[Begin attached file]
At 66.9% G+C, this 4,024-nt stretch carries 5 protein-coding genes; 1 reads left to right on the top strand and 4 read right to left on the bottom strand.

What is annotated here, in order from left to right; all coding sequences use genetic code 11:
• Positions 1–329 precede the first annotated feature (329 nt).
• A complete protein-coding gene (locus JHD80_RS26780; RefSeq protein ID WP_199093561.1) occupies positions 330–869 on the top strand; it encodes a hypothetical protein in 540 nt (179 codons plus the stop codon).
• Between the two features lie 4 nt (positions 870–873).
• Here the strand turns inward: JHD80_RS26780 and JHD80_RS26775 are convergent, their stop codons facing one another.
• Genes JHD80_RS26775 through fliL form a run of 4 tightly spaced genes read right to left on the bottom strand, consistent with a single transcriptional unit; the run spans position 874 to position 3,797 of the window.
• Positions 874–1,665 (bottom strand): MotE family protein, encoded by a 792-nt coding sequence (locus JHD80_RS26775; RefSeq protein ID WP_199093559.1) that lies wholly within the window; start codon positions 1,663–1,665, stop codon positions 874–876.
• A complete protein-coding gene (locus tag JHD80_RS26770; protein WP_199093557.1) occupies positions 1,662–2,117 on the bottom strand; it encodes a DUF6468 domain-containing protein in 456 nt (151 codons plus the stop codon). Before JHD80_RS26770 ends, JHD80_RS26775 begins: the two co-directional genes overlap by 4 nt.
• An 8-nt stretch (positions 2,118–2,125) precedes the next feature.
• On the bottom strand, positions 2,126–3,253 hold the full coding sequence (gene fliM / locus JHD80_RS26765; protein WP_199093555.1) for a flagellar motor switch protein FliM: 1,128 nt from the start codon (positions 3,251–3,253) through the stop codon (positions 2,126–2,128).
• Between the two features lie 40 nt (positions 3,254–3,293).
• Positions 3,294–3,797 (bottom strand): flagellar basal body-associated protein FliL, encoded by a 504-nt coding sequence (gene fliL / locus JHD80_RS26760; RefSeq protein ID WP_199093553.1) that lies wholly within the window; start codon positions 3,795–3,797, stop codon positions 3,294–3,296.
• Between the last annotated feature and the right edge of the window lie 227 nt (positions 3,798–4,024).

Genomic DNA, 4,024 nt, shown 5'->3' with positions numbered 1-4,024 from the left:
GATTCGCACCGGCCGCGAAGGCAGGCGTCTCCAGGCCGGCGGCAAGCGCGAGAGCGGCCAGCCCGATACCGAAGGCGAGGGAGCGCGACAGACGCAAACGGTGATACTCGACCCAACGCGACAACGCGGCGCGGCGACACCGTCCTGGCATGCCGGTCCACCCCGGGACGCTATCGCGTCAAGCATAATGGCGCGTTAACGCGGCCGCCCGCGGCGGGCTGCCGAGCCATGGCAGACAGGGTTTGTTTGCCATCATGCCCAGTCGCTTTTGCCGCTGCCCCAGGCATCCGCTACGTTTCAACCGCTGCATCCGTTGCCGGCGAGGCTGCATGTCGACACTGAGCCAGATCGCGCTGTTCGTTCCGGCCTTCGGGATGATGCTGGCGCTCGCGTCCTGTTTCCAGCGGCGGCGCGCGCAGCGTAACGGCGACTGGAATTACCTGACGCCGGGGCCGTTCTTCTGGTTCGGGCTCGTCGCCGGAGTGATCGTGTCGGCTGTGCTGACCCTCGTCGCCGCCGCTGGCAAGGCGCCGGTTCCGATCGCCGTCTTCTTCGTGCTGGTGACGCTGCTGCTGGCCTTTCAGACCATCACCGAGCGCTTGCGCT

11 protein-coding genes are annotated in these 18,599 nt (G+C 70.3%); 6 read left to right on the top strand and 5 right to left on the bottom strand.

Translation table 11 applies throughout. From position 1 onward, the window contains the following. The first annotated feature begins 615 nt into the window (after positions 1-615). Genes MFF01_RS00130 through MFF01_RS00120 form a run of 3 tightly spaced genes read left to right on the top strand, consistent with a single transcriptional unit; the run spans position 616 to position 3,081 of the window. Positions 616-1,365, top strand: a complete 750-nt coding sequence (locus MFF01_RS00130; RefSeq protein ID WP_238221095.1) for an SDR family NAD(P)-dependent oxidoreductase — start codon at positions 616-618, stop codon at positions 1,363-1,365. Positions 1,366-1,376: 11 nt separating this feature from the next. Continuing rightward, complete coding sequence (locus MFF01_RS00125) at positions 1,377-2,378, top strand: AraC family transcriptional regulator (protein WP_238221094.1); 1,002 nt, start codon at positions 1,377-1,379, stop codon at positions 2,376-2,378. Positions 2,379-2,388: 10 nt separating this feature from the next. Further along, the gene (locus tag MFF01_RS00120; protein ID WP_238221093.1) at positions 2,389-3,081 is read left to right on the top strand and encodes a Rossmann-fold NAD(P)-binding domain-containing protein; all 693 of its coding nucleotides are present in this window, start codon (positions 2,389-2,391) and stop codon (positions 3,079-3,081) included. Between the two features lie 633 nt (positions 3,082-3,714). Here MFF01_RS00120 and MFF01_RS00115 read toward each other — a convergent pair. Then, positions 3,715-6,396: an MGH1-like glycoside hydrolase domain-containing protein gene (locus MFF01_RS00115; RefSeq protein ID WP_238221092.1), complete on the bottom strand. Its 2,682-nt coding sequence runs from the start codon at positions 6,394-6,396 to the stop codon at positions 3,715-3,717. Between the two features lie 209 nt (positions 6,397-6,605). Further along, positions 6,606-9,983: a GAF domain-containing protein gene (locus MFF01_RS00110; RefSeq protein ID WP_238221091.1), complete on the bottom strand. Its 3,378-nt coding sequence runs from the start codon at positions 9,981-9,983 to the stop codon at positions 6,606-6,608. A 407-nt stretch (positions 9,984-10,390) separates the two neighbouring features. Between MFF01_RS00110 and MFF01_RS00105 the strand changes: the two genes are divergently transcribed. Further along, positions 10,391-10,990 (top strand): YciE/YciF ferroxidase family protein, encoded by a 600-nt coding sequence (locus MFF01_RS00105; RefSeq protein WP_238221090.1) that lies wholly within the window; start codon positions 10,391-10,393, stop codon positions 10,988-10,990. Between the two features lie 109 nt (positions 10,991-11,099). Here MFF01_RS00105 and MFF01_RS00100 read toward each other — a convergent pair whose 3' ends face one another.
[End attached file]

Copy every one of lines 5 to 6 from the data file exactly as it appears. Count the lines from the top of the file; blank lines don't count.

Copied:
• Between the two features lie 4 nt (positions 870–873).
• Here the strand turns inward: JHD80_RS26780 and JHD80_RS26775 are convergent, their stop codons facing one another.